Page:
(Click to Enlarge)
Following last week's topic about easy Wire Puzzles, which by the way are great to learn the basics in order to solve harder ones, I have just another one, the Heart Breaker. This puzzle is manufactured by PuzzleMaster and it's a more affordable version of Tucker-Jones House's Iron Heart from 1981.
The Heart Breaker is comprised by two parts, one of them in the shape of a heart. To "break" the heart, you have to separate the two parts. The description of the puzzle says to remove the heart shape, but the funny thing is that when I looked at the puzzle and solved it, I interpreted it as if I just had the other part removed from the heart shape, not the other way around. I know both interpretations lead to the same exact end, because after all, the goal is to separate both parts. Nevertheless, it's interesting how we, looking at the same object, can see it in two completely different ways.
This puzzle is rated by PuzzleMaster as a 5/10 difficulty level and I couldn't agree more. This is probably the easiest and fastest wire puzzle I have ever solved. It took no more than a few seconds to look at it and do immediately the exact movement to take it apart. The movement needed to solve it is so simple that putting it back is equally easy. No challenge there.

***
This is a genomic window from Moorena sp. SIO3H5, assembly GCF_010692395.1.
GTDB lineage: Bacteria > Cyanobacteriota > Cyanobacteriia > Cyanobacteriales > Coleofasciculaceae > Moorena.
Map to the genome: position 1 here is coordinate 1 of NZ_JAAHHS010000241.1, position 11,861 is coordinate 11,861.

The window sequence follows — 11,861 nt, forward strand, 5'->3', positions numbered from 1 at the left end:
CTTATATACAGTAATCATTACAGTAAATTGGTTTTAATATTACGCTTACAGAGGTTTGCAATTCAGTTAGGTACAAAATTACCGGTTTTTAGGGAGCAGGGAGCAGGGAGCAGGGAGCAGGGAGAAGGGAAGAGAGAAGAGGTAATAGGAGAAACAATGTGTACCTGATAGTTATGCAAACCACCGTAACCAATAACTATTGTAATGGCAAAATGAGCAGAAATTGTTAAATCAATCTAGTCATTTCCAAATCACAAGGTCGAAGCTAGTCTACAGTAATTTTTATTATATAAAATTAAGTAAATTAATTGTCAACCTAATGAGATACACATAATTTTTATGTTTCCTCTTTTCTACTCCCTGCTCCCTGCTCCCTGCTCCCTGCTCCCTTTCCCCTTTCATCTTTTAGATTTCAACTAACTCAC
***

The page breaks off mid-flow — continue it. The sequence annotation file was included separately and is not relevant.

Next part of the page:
If the solution is not that obvious to you, I can give you a hint: take advantage of the U section of the heart shape, which is the main focus of the solution. For a graphical solution, download a .pdf file here.
(Click to Enlarge) - Solved
The Heart Breaker is available for about $10 CAD, along with many other affordable PuzzleMaster wire puzzles. If you prefer the Tucker-Jones House original instead, although a lot more expensive, they also have it available. As mentioned in my previous review, I prefer the cheaper version, because I like the material better, with the smooth coating finish.
The Heart Breaker may not be recommended for you if you're experienced with this kind of puzzles. However, they can be useful for beginners to learn the ropes and adventure themselves later into more challenging and fiendish wire puzzles.